# Electromagnetic Fields, Part 2: How They Impact Propagation Speed

In my August 2013 column, I suggested that thinking in terms of what the electromagnetic field looks like around our traces might offer significant insight into how our circuits might be performing. In that column, I pointed out that the electromagnetic field had more to do with trace impedance than the specific trace dimensions did. That is, a trace can be “scaled” without changing the impedance (or the shape of the field.) But if the field distribution changes, then the impedance will change.

In this column, I am going to make similar observations about signal propagation speed. Recall that electronic signals travel at the speed of light, or 186,282 miles per second. This equates to 11.8 inches/ns (or what we sometimes round off to a foot per nanosecond.) In any other material, the speed of light slows down. It slows down by the square root of the relative dielectric coefficient, Equation 1.

Equation 1

Consider the situation shown in Figure 1. This is derived from a HyperLynx simulation. Here we have a trace in a stripline environment, surrounded by a dielectric. If we assume the relative dielectric coefficient of the dielectric is 4.0, then the propagation speed of the signal will be 11.8/2 = 5.9 in/ns (we sometimes round this off to 6”/ns.) Note the electromagnetic field in this figure. It is completely contained within the dielectric between the two planes on either side of the trace.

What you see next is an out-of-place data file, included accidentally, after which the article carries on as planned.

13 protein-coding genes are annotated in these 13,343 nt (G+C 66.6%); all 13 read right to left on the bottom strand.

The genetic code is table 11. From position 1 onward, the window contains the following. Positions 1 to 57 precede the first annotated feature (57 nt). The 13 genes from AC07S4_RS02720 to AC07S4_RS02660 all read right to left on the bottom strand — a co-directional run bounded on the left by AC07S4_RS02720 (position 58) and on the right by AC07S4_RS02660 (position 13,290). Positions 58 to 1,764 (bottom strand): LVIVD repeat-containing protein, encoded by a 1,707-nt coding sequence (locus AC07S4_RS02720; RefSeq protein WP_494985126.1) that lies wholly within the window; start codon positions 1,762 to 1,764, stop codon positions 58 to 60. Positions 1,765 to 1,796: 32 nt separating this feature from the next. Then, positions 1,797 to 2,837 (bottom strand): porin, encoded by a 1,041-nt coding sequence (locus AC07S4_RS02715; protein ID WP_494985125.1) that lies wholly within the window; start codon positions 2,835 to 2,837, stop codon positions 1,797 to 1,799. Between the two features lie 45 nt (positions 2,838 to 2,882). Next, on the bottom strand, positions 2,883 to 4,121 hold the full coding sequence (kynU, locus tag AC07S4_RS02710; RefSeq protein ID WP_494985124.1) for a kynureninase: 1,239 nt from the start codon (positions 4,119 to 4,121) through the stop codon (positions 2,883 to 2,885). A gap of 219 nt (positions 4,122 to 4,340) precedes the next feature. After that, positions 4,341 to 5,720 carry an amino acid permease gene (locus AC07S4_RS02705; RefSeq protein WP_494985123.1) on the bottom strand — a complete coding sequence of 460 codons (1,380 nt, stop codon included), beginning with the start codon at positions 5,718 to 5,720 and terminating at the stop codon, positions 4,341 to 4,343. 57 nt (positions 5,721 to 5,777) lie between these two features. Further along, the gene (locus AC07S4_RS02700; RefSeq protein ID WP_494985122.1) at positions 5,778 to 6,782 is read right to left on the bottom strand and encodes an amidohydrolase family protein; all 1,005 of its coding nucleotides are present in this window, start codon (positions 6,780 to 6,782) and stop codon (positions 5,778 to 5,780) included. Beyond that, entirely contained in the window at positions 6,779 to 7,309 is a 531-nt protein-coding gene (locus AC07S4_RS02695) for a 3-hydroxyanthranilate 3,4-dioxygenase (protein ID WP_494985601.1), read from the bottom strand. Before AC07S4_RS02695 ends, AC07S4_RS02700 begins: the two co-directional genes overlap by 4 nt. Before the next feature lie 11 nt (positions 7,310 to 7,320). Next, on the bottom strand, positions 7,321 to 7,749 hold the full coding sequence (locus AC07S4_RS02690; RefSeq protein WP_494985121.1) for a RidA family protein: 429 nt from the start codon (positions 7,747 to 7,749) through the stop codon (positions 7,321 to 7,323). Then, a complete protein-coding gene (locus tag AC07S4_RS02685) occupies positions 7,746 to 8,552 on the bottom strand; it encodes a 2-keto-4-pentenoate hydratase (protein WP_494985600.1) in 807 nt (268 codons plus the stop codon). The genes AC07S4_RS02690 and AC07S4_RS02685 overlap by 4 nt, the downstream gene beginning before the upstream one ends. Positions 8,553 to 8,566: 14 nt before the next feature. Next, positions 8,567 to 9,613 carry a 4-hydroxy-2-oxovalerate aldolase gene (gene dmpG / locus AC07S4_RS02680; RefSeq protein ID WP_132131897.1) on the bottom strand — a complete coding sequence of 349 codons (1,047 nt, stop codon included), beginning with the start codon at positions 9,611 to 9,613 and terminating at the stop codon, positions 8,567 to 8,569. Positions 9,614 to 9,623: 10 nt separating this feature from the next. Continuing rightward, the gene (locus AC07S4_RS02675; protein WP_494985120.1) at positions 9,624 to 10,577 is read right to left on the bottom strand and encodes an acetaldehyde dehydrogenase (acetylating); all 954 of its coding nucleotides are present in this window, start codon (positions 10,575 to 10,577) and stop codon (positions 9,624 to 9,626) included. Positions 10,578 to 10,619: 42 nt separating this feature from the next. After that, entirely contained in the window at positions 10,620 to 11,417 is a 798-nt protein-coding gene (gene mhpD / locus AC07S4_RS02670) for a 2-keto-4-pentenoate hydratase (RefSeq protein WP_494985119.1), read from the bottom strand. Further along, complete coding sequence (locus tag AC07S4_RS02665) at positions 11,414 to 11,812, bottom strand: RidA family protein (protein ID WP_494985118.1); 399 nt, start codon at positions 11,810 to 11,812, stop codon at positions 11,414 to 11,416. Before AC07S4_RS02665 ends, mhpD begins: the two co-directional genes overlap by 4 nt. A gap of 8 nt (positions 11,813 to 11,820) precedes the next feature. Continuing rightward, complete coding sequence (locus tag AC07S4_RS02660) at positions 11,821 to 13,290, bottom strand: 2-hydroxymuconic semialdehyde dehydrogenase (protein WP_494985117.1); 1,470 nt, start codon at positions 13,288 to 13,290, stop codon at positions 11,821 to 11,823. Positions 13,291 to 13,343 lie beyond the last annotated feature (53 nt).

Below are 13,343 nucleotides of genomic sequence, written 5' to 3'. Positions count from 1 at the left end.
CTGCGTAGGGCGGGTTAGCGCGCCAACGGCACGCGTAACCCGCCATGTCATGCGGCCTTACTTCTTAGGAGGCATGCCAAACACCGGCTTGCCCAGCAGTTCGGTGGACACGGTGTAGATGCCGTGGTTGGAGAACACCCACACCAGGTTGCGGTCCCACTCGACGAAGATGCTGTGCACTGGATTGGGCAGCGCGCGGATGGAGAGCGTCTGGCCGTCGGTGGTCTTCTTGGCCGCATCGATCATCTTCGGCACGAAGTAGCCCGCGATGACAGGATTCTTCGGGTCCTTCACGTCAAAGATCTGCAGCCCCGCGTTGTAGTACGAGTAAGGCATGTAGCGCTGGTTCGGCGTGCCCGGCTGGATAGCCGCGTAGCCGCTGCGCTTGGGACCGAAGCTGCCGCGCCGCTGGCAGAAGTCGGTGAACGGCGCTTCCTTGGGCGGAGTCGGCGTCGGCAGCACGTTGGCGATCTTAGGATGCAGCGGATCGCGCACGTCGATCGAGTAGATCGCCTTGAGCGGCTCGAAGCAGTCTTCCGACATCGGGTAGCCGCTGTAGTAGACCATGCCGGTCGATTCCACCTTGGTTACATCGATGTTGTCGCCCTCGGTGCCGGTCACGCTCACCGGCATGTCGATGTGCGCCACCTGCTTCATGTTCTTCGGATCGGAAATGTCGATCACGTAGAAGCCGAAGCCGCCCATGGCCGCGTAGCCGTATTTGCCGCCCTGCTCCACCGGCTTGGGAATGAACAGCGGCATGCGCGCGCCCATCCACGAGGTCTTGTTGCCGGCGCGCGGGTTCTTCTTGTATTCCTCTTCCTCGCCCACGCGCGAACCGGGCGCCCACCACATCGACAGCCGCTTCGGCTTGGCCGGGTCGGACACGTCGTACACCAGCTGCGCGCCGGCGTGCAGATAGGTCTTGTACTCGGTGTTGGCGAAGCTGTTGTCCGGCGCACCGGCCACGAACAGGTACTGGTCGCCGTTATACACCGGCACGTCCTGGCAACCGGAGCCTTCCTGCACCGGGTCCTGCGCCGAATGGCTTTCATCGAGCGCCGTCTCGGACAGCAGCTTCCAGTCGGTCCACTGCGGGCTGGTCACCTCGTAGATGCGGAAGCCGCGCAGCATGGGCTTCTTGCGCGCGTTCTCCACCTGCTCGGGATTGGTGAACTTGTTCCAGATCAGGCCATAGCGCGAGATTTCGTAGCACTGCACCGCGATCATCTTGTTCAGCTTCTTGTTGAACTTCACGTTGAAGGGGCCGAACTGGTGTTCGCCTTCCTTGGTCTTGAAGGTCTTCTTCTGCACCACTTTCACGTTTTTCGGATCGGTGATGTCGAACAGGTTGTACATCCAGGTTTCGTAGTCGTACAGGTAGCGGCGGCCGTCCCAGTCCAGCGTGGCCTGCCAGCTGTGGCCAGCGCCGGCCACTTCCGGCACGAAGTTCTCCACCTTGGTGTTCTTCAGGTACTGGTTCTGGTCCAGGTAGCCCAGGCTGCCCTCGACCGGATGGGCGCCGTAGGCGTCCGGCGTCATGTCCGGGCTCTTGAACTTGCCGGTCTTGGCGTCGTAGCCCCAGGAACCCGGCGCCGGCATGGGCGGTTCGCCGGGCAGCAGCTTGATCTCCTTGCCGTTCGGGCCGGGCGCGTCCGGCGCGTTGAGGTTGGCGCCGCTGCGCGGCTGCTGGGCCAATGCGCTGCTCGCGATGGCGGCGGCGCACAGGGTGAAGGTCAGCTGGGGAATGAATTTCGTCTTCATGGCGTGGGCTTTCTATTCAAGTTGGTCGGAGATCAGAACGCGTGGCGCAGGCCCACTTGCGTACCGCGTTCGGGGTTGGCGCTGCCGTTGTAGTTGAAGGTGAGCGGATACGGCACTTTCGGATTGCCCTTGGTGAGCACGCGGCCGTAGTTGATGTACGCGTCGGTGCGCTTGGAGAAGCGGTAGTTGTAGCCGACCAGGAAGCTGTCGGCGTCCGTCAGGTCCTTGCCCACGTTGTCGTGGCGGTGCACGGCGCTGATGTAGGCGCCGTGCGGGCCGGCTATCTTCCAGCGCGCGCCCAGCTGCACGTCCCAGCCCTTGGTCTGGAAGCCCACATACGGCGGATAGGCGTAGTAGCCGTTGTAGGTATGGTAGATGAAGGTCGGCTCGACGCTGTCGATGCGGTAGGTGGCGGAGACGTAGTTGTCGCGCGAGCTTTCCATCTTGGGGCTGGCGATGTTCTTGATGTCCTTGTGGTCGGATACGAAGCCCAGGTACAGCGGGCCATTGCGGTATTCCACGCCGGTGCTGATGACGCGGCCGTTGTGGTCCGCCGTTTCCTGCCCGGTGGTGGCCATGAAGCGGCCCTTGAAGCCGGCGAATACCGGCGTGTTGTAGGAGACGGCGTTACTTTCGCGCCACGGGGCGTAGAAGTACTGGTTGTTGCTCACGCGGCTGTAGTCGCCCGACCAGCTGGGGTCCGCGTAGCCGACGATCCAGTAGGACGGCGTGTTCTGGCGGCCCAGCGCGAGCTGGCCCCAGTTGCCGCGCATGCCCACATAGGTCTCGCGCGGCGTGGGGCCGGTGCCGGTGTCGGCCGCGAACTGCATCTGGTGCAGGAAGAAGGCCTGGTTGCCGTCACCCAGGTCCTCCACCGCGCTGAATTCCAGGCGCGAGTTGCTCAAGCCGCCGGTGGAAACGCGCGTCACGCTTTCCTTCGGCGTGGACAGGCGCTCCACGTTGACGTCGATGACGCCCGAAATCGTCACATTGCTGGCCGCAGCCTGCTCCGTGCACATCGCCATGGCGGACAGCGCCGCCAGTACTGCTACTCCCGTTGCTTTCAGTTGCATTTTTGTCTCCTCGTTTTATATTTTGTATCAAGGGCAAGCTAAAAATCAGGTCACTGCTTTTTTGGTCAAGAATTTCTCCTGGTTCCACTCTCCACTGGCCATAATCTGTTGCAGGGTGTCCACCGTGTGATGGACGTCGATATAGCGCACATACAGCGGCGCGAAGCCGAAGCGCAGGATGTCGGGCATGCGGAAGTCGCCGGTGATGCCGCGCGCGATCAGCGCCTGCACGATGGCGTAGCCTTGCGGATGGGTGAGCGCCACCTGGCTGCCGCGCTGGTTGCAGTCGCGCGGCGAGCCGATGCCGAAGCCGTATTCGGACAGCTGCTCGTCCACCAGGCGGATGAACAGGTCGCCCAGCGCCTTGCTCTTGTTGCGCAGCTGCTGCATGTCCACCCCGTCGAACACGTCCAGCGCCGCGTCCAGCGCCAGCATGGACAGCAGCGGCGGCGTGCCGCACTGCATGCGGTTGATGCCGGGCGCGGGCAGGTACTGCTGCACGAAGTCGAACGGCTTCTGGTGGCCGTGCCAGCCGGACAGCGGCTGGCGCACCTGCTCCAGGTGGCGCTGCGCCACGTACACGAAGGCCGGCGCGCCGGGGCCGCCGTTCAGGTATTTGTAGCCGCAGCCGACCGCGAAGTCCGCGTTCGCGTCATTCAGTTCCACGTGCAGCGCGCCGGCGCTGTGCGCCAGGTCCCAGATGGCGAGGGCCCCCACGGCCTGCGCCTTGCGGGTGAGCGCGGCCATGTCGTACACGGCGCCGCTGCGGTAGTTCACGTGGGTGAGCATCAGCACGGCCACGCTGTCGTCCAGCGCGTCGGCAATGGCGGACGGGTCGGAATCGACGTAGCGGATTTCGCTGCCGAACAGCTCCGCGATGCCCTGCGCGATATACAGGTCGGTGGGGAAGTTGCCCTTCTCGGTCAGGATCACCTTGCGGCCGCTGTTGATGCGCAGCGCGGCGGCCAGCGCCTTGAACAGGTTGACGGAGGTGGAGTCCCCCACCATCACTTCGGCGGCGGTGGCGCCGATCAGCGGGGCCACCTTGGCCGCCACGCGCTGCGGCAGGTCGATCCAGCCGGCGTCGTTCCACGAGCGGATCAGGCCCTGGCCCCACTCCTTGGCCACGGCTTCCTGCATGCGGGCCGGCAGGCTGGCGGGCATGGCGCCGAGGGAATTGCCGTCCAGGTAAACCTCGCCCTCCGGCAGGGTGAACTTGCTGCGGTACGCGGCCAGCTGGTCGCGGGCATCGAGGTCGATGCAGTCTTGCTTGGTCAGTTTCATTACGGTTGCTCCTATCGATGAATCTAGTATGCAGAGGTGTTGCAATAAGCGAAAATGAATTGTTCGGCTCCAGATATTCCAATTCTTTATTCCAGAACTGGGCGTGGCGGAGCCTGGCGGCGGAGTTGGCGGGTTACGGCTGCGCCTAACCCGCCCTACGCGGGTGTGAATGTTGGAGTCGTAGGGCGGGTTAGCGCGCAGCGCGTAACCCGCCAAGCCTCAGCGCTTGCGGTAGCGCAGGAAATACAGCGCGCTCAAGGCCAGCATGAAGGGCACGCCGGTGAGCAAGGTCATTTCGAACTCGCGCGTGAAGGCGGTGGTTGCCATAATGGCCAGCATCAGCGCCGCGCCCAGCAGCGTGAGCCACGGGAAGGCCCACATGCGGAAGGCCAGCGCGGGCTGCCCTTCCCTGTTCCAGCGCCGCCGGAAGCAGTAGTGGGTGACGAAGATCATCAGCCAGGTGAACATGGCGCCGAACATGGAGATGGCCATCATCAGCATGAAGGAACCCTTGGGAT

Editor's Note: This column originally appear

# Electromagnetic Fields, Part 2: How They Impact Propagation Speed

11-13-2014

In Part 1, Doug Brooks suggested that thinking in terms of what the electromagnetic field looks like around our traces might offer significant insight into how circuits might be performing. In this column, he makes similar observations about signal propagation speed.

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# Electromagnetic Fields, Part 3 - How They Impact Coupling

04-30-2014

In Part 1 and Part 2 of this series, Doug Brooks talked about how helpful it can be to recognize what the electromagnetic field looks like around a conductor or trace and how that field may change as the stackup or trace parameters are changed. In Part 3, he looks at how changes in the electromagnetic field relate to changes in coupling between traces or between a trace and the outside world.